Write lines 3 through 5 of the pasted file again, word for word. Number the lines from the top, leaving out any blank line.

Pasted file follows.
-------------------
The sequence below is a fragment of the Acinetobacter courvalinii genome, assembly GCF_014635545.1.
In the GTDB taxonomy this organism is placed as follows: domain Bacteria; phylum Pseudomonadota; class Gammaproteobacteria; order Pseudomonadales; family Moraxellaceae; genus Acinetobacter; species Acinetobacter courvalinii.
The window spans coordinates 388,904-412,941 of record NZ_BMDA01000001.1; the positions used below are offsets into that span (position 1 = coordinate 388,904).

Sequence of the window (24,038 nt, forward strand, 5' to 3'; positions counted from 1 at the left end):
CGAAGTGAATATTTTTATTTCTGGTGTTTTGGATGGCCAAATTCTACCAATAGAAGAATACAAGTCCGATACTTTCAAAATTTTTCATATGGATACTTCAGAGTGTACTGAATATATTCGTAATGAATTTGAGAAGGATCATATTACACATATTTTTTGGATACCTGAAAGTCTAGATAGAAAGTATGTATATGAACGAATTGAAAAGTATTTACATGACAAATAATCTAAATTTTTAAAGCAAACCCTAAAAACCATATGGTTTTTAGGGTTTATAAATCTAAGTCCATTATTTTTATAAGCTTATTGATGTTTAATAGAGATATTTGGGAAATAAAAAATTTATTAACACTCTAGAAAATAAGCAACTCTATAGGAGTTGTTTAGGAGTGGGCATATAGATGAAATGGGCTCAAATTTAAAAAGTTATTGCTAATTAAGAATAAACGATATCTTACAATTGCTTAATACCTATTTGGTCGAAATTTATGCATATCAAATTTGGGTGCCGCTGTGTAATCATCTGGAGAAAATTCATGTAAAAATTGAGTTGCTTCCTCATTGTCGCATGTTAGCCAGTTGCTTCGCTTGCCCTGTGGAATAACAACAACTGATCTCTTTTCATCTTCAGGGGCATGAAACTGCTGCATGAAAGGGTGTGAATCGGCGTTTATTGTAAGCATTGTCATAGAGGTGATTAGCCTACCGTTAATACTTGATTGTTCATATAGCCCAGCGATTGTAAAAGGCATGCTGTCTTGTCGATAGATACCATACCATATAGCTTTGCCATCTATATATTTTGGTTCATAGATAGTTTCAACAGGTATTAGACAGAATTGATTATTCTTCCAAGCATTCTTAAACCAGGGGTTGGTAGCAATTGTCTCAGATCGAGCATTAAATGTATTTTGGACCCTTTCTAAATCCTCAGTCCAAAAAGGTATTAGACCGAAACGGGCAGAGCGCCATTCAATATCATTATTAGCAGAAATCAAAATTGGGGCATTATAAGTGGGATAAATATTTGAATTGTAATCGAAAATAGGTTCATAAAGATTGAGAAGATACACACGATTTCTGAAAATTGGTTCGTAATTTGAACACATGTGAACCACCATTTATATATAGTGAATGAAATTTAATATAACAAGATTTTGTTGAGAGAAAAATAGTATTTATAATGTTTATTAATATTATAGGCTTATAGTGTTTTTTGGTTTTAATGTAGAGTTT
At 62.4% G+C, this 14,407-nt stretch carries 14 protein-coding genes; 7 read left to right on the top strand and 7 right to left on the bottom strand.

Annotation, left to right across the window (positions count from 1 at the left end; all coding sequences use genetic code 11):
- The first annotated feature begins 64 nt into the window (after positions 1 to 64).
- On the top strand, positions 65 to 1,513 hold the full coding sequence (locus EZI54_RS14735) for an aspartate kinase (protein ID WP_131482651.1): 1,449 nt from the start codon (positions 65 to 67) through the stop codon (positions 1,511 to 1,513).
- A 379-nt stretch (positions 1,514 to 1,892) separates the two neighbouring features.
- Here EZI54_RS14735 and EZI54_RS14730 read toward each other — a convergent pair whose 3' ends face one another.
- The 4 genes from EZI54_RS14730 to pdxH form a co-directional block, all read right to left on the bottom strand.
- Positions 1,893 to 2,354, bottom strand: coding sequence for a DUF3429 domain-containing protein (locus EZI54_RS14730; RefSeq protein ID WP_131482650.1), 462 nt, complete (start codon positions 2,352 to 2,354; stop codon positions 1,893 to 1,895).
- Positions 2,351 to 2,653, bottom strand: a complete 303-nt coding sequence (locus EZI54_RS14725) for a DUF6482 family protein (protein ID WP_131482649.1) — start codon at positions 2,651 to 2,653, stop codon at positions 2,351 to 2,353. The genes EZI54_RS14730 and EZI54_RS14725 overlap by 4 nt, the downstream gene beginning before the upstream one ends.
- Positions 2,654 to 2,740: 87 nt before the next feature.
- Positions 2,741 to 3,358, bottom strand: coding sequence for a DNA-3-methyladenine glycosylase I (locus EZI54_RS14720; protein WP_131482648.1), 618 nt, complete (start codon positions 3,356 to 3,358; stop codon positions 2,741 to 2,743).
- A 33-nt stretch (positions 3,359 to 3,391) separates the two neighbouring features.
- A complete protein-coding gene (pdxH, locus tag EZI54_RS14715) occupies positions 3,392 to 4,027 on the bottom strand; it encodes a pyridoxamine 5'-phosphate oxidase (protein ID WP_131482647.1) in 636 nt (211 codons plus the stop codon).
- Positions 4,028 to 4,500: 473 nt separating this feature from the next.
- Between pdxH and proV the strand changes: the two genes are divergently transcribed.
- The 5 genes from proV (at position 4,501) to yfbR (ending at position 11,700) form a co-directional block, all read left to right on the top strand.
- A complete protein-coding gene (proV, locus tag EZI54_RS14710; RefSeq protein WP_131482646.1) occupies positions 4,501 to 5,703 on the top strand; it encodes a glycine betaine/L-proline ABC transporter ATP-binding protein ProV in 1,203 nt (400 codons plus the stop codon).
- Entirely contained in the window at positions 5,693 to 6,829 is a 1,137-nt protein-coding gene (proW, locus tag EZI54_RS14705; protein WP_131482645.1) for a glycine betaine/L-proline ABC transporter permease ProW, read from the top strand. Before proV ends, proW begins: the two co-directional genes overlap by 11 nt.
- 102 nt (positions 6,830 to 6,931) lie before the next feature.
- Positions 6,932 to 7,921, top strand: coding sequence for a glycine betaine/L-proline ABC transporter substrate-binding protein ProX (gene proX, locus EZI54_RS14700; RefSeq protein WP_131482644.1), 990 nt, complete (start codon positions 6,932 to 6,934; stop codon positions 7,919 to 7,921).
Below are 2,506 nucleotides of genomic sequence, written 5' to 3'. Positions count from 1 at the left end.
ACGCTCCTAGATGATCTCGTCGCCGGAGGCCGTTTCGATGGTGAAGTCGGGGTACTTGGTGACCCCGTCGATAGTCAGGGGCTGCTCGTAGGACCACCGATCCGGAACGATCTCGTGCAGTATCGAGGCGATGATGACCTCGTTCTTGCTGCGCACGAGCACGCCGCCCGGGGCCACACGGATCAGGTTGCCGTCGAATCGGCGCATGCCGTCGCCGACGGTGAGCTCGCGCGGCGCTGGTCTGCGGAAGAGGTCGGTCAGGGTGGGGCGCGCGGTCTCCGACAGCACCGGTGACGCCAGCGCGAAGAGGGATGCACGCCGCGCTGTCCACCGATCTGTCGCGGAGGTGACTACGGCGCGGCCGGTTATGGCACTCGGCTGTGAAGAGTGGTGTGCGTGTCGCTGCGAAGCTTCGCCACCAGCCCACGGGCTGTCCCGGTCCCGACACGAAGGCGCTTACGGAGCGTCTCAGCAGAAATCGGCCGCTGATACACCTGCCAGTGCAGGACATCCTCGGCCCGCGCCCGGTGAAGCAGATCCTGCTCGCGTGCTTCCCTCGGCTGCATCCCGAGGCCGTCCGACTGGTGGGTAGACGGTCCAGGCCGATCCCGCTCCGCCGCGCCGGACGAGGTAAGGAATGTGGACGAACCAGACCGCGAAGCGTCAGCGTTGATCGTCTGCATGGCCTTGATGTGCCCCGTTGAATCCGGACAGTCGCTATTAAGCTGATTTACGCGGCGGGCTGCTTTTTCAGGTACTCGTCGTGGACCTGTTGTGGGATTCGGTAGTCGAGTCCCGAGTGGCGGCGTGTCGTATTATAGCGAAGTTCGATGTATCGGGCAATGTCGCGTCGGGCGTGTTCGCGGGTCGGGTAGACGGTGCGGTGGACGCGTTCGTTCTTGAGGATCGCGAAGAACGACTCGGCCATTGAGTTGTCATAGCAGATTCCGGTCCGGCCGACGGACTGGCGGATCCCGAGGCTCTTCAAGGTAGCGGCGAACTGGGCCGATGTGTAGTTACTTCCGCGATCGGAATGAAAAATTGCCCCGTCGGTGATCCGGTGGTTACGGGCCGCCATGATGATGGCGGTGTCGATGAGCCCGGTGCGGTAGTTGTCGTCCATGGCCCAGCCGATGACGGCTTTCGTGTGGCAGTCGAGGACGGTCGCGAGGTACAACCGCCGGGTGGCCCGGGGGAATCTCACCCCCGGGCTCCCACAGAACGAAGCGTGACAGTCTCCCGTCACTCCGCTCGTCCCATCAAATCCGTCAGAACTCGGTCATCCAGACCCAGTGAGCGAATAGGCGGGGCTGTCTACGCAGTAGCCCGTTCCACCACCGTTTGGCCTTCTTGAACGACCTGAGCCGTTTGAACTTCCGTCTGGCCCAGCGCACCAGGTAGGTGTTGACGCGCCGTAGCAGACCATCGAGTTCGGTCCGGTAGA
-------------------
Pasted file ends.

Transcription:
The window spans coordinates 388,904-412,941 of record NZ_BMDA01000001.1; the positions used below are offsets into that span (position 1 = coordinate 388,904).

Sequence of the window (24,038 nt, forward strand, 5' to 3'; positions counted from 1 at the left end):
CGAAGTGAATATTTTTATTTCTGGTGTTTTGGATGGCCAAATTCTACCAATAGAAGAATACAAGTCCGATACTTTCAAAATTTTTCATATGGATACTTCAGAGTGTACTGAATATATTCGTAATGAATTTGAGAAGGATCATATTACACATATTTTTTGGATACCTGAAAGTCTAGATAGAAAGTATGTATATGAACGAATTGAAAAGTATTTACATGACAAATAATCTAAATTTTTAAAGCAAACCCTAAAAACCATATGGTTTTTAGGGTTTATAAATCTAAGTCCATTATTTTTATAAGCTTATTGATGTTTAATAGAGATATTTGGGAAATAAAAAATTTATTAACACTCTAGAAAATAAGCAACTCTATAGGAGTTGTTTAGGAGTGGGCATATAGATGAAATGGGCTCAAATTTAAAAAGTTATTGCTAATTAAGAATAAACGATATCTTACAATTGCTTAATACCTATTTGGTCGAAATTTATGCATATCAAATTTGGGTGCCGCTGTGTAATCATCTGGAGAAAATTCATGTAAAAATTGAGTTGCTTCCTCATTGTCGCATGTTAGCCAGTTGCTTCGCTTGCCCTGTGGAATAACAACAACTGATCTCTTTTCATCTTCAGGGGCATGAAACTGCTGCATGAAAGGGTGTGAATCGGCGTTTATTGTAAGCATTGTCATAGAGGTGATTAGCCTACCGTTAATACTTGATTGTTCATATAGCCCAGCGATTGTAAAAGGCATGCTGTCTTGTCGATAGATACCATACCATATAGCTTTGCCATCTATATATTTTGGTTCATAGATAGTTTCAACAGGTATTAGACAGAATTGATTATTCTTCCAAGCATTCTTAAACCAGGGGTTGGTAGCAATTGTCTCAGATCGAGCATTAAATGTATTTTGGACCCTTTCTAAATCCTCAGTCCAAAAAGGTATTAGACCGAAACGGGCAGAGCGCCATTCAATATCATTATTAGCAGAAATCAAAATTGGGGCATTATAAGTGGGATAAATATTTGAATTGTAATCGAAAATAGGTTCATAAAGATTGAGAAGATACACACGATTTCTGAAAATTGGTTCGTAATTTGAACACATGTGAACCACCATTTATATATAGTGAATGAAATTTAATATAACAAGATTTTGTTGAGAGAAAAATAGTATTTATAATGTTTATTAATATTATAGGCTTATAGTGTTTTTTGGTTTTAATGTAGAGTTT